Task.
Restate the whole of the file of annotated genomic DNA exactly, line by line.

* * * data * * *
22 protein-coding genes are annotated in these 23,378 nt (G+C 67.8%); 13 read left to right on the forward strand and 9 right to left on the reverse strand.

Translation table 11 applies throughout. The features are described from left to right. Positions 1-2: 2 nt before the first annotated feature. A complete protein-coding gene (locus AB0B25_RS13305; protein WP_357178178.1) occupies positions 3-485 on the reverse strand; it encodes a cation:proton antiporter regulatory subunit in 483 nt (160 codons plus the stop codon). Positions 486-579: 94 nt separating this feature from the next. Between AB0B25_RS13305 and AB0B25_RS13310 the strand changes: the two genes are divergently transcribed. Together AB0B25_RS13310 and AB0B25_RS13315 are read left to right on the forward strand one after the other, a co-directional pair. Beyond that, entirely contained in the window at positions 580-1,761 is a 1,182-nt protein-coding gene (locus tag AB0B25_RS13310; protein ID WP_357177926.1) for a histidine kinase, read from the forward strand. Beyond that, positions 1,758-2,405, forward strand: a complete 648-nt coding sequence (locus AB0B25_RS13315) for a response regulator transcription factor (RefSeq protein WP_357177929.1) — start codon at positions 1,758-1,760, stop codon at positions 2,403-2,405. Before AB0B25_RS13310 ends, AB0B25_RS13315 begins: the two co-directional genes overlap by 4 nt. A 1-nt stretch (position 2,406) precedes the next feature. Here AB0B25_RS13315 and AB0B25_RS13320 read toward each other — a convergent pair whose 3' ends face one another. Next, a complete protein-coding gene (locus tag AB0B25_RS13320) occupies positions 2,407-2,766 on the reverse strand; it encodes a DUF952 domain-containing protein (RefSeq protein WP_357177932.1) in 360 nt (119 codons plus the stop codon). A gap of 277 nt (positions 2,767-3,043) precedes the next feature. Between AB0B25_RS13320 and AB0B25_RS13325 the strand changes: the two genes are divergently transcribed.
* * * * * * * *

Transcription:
22 protein-coding genes are annotated in these 23,378 nt (G+C 67.8%); 13 read left to right on the forward strand and 9 right to left on the reverse strand.

Translation table 11 applies throughout. The features are described from left to right. Positions 1-2: 2 nt before the first annotated feature. A complete protein-coding gene (locus AB0B25_RS13305; protein WP_357178178.1) occupies positions 3-485 on the reverse strand; it encodes a cation:proton antiporter regulatory subunit in 483 nt (160 codons plus the stop codon). Positions 486-579: 94 nt separating this feature from the next. Between AB0B25_RS13305 and AB0B25_RS13310 the strand changes: the two genes are divergently transcribed. Together AB0B25_RS13310 and AB0B25_RS13315 are read left to right on the forward strand one after the other, a co-directional pair. Beyond that, entirely contained in the window at positions 580-1,761 is a 1,182-nt protein-coding gene (locus tag AB0B25_RS13310; protein ID WP_357177926.1) for a histidine kinase, read from the forward strand. Beyond that, positions 1,758-2,405, forward strand: a complete 648-nt coding sequence (locus AB0B25_RS13315) for a response regulator transcription factor (RefSeq protein WP_357177929.1) — start codon at positions 1,758-1,760, stop codon at positions 2,403-2,405. Before AB0B25_RS13310 ends, AB0B25_RS13315 begins: the two co-directional genes overlap by 4 nt. A 1-nt stretch (position 2,406) precedes the next feature. Here AB0B25_RS13315 and AB0B25_RS13320 read toward each other — a convergent pair whose 3' ends face one another. Next, a complete protein-coding gene (locus tag AB0B25_RS13320) occupies positions 2,407-2,766 on the reverse strand; it encodes a DUF952 domain-containing protein (RefSeq protein WP_357177932.1) in 360 nt (119 codons plus the stop codon). A gap of 277 nt (positions 2,767-3,043) precedes the next feature. Between AB0B25_RS13320 and AB0B25_RS13325 the strand changes: the two genes are divergently transcribed.